Baby Squirrel

Reading Time: 13 mins

Baby Squirrels Also Called Kits or Pups

Sure, you might call them cute, adorable, and tiny, but did you know that baby squirrels are also called 'kits'? It's a bit of a surprise, isn't it? These small and often playful creatures have a more official name than just 'baby squirrels'. The name 'kit' is believed to be derived from the word 'kitten'.

Babies Weigh One Ounce at Birth

Buckle up folks, it's time to embark on a fascinating journey through the life cycle of a squirrel. So, let's start at the beginning. After a gestation period that lasts around 44 days, squirrels are born. They're only about an inch long. And let me tell you, these little ones enter the world in the most vulnerable state. They are blind, have closed ears at birth, weigh about one ounce, and are nearly bald. Yep, you heard it right, the bushy-tailed acrobat we're all familiar with starts off as a bald little creature. The first few weeks in a kit's life are critical. Their eyes do not open until they are about 4-5 weeks old.

Baby Squirrels Grow Up Fast

One of the most interesting facts about these kits is their swift growth. They quickly develop a fur coat within a few weeks and start growing their teeth when they are around 2 weeks old. By the time they are 7 weeks old, they begin exploring outside their nest and practicing their acrobatic skills, preparing for the independent and adventurous life that awaits them.

What Do Baby Squirrels Eat?

What exactly is on the menu for baby squirrels? You might think nuts right off the bat, right? Well, hold onto your hats because it's a bit more complicated than that. For the first 6-7 weeks of their lives, these tiny creatures rely exclusively on their mother's milk for nourishment. But, once they hit the 6-7 week mark, things start to get a little more interesting. This is the time when they begin to explore solid food.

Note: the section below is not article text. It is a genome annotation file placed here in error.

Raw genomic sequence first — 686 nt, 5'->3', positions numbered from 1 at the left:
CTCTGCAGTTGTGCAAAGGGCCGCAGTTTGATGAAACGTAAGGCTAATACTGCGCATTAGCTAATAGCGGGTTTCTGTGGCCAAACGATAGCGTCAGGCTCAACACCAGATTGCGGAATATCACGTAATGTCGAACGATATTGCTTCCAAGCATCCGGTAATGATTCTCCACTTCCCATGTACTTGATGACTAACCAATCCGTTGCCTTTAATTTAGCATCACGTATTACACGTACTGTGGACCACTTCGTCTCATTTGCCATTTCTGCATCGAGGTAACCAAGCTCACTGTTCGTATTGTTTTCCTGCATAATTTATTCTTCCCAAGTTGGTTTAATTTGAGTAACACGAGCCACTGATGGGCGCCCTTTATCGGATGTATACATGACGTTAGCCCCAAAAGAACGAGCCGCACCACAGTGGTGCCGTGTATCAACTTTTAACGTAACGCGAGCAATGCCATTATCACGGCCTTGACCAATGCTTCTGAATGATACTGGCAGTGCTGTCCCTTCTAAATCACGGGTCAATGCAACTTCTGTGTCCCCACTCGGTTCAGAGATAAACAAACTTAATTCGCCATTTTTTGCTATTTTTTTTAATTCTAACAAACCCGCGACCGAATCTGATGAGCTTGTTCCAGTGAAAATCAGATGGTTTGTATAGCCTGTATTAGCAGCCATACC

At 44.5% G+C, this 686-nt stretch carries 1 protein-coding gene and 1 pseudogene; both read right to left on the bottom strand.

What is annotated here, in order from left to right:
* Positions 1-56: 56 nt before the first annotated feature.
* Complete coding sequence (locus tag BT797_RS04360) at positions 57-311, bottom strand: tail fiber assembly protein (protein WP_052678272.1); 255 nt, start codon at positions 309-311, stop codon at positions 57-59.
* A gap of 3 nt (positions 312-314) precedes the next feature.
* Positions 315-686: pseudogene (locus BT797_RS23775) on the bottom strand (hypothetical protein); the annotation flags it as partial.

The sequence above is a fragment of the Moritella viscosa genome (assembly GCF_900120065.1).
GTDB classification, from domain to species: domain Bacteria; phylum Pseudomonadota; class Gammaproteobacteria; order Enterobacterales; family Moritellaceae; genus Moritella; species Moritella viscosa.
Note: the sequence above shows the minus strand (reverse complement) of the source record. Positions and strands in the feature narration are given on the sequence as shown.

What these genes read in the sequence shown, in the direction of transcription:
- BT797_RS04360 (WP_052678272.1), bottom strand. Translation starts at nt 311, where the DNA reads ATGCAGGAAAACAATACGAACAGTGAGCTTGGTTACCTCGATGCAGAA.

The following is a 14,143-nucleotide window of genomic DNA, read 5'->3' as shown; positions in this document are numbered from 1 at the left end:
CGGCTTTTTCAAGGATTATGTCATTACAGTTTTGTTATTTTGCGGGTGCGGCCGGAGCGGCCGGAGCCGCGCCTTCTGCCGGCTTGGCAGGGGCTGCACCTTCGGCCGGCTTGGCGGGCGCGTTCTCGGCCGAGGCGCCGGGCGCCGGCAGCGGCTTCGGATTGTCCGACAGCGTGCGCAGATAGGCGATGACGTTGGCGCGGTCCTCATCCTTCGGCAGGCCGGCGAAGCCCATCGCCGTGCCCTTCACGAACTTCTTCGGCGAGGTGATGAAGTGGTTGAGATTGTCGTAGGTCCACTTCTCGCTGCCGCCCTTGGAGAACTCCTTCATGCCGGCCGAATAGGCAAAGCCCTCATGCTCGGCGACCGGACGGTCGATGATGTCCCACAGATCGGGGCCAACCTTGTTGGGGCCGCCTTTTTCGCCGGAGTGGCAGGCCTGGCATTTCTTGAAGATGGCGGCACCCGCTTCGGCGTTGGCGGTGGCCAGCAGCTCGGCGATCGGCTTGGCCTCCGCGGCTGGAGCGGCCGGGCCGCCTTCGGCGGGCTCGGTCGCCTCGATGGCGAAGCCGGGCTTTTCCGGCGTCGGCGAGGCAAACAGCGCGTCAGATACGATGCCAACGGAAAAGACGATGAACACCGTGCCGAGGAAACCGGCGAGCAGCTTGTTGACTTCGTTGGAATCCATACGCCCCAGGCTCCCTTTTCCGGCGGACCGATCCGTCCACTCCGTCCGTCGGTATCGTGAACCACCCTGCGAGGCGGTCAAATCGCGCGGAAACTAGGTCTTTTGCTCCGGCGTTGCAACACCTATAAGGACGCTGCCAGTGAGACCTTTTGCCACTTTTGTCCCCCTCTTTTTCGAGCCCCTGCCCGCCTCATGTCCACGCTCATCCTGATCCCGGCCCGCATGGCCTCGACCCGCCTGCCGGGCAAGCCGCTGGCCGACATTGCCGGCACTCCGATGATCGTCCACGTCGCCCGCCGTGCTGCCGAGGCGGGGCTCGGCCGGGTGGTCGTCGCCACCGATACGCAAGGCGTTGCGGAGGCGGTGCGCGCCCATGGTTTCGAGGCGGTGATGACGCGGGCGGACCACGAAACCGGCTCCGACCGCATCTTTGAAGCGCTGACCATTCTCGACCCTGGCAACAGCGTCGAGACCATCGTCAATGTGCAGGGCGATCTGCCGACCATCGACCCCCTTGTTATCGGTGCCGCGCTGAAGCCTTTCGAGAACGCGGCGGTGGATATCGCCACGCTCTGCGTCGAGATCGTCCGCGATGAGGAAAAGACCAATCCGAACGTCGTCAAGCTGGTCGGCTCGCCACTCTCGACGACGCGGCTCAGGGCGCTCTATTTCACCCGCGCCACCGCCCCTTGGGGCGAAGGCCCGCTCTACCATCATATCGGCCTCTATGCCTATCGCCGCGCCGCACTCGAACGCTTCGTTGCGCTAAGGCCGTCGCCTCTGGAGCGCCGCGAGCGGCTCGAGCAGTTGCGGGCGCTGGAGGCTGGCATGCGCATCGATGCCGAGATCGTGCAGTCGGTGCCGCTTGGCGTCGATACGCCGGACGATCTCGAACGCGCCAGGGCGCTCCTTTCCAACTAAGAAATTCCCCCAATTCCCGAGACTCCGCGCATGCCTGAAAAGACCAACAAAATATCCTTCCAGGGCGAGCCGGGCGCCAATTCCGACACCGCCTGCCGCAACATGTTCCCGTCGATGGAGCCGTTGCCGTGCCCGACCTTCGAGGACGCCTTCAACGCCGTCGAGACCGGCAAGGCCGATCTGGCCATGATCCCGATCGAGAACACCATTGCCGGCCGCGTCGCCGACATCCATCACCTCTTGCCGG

And when it comes to the menu, baby squirrels aren't particularly fussy. They're open to a wide variety of foods, including nuts, seeds, fruits, and vegetables. Acorns, walnuts, sunflower seeds, apples, carrots, you name it! However, their diet isn't just limited to plant-based foods. They also munch on insects and even small birds if the opportunity arises.

Independence Time for Baby Squirrels

Interestingly, the mother squirrel also knows when to let go. Once the young squirrels are about 10 weeks old, they're usually ready to live independently. At this point, the mother gradually starts to distance herself from them. This is a vital step for the young ones to become self-reliant and confident in their abilities to survive in the wild.

Sharp Little Claws

What's really interesting about baby squirrels is their sharp little claws. Even at a young age, these claws are already well-developed. They serve an important purpose: to help the pups grip and climb. So, don't be surprised if you see a young squirrel effortlessly scampering up a tree! It's a testament to their inborn acrobatic abilities.

Surprising Swimmers

You might not think it, but squirrels, including the young ones, are excellent swimmers. Although they don't typically seek out water, they are quite capable of swimming short distances if necessary. Their swimming style has even been compared to a dog's doggy paddle.

Instinctive Hoarders

Even baby squirrels show signs of the classic squirrel trait - hoarding. They learn from watching their mother and soon start to gather and stash away food of their own. By the time winter rolls around, they're already experts at securing a secret snack stash.

Growing Teeth

A baby squirrel's incisors start growing when they're about four weeks old. These teeth never stop growing throughout their life, which helps counter the wear and tear from gnawing on hard nuts and seeds.